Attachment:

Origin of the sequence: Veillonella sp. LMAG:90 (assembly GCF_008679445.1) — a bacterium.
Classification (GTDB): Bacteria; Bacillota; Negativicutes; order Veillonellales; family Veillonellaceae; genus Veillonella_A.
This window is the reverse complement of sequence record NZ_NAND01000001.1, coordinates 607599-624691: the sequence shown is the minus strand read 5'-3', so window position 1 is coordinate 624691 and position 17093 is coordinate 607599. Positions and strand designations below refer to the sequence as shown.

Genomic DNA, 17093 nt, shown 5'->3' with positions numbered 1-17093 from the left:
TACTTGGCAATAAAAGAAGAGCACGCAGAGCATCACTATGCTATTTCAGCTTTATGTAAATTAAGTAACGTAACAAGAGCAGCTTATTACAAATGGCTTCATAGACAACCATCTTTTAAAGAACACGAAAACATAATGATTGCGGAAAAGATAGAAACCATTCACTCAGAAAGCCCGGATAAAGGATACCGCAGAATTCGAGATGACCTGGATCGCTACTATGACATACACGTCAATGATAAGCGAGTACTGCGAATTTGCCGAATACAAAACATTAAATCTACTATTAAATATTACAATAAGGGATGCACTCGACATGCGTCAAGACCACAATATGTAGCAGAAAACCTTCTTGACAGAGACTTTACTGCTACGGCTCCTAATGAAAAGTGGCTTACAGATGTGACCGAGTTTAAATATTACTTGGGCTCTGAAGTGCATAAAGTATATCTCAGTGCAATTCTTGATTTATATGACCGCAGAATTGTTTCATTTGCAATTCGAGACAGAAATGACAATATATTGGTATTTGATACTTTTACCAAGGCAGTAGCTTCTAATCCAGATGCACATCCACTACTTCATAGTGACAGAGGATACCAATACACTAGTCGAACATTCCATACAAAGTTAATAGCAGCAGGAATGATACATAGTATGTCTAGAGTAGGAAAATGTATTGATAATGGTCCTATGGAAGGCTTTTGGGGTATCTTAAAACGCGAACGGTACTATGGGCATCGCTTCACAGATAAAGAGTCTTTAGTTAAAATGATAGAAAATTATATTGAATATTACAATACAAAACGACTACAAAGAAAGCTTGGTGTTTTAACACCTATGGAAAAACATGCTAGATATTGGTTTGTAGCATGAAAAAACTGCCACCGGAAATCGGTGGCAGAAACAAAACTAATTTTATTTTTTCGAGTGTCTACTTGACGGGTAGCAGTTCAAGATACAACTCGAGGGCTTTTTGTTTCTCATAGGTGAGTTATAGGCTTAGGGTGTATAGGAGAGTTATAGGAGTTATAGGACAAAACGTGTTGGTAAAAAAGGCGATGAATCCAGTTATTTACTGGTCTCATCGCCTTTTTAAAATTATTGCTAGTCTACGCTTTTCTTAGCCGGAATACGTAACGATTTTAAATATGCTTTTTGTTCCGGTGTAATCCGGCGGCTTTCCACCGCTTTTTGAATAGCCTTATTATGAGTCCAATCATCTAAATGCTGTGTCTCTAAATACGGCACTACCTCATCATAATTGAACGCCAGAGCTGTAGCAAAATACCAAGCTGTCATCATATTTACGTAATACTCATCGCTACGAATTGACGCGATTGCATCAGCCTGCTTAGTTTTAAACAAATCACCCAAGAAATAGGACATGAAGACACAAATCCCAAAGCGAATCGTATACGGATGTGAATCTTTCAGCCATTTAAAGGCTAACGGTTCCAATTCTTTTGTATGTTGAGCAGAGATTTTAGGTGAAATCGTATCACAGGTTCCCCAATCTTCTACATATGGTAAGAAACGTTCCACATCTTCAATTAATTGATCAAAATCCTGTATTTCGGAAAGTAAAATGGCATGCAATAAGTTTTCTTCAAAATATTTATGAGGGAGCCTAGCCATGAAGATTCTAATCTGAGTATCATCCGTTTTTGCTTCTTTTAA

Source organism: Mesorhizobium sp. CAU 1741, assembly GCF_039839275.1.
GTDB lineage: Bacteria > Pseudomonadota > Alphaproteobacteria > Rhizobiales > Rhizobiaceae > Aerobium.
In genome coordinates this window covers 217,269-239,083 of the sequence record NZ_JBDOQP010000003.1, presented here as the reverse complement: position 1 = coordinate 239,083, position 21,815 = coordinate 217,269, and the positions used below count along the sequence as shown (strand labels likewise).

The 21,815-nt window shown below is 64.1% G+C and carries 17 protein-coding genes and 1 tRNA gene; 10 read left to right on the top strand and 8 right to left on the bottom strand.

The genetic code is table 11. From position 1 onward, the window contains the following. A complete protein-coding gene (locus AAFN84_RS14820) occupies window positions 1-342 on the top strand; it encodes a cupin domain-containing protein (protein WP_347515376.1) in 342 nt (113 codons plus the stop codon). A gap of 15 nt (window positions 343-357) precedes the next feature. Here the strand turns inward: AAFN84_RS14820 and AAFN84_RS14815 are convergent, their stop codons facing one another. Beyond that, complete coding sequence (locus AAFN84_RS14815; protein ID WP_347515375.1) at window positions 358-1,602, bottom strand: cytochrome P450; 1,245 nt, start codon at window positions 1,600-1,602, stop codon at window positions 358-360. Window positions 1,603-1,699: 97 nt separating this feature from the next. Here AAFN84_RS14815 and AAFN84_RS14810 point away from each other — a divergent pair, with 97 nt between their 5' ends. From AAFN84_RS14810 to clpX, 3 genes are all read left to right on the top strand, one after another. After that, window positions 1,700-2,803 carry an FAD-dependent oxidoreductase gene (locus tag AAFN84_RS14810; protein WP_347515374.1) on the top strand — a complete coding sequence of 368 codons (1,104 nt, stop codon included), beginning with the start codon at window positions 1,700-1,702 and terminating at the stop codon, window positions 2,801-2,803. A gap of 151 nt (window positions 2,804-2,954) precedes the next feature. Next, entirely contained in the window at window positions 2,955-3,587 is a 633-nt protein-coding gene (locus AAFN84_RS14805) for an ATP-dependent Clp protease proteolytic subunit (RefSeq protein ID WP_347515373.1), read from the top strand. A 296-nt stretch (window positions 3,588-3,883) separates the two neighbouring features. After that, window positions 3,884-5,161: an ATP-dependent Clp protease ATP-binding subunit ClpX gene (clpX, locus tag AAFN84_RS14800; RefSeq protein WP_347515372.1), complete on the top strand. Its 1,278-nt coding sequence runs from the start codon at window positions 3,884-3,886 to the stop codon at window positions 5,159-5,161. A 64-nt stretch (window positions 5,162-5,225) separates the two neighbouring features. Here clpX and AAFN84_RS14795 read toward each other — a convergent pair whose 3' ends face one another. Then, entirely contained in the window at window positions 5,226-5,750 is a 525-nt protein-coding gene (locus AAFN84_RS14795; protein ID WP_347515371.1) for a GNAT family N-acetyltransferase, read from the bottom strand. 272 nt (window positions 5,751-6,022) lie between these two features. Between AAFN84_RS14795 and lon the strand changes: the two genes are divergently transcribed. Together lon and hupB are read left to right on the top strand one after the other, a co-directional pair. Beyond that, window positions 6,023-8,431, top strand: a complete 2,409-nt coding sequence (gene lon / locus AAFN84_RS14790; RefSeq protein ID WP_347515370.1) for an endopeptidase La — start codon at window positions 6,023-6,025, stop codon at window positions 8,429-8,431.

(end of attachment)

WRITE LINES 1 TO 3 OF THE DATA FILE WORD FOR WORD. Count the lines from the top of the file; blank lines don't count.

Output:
Origin of the sequence: Veillonella sp. LMAG:90 (assembly GCF_008679445.1) — a bacterium.
Classification (GTDB): Bacteria; Bacillota; Negativicutes; order Veillonellales; family Veillonellaceae; genus Veillonella_A.
This window is the reverse complement of sequence record NZ_NAND01000001.1, coordinates 607599-624691: the sequence shown is the minus strand read 5'-3', so window position 1 is coordinate 624691 and position 17093 is coordinate 607599. Positions and strand designations below refer to the sequence as shown.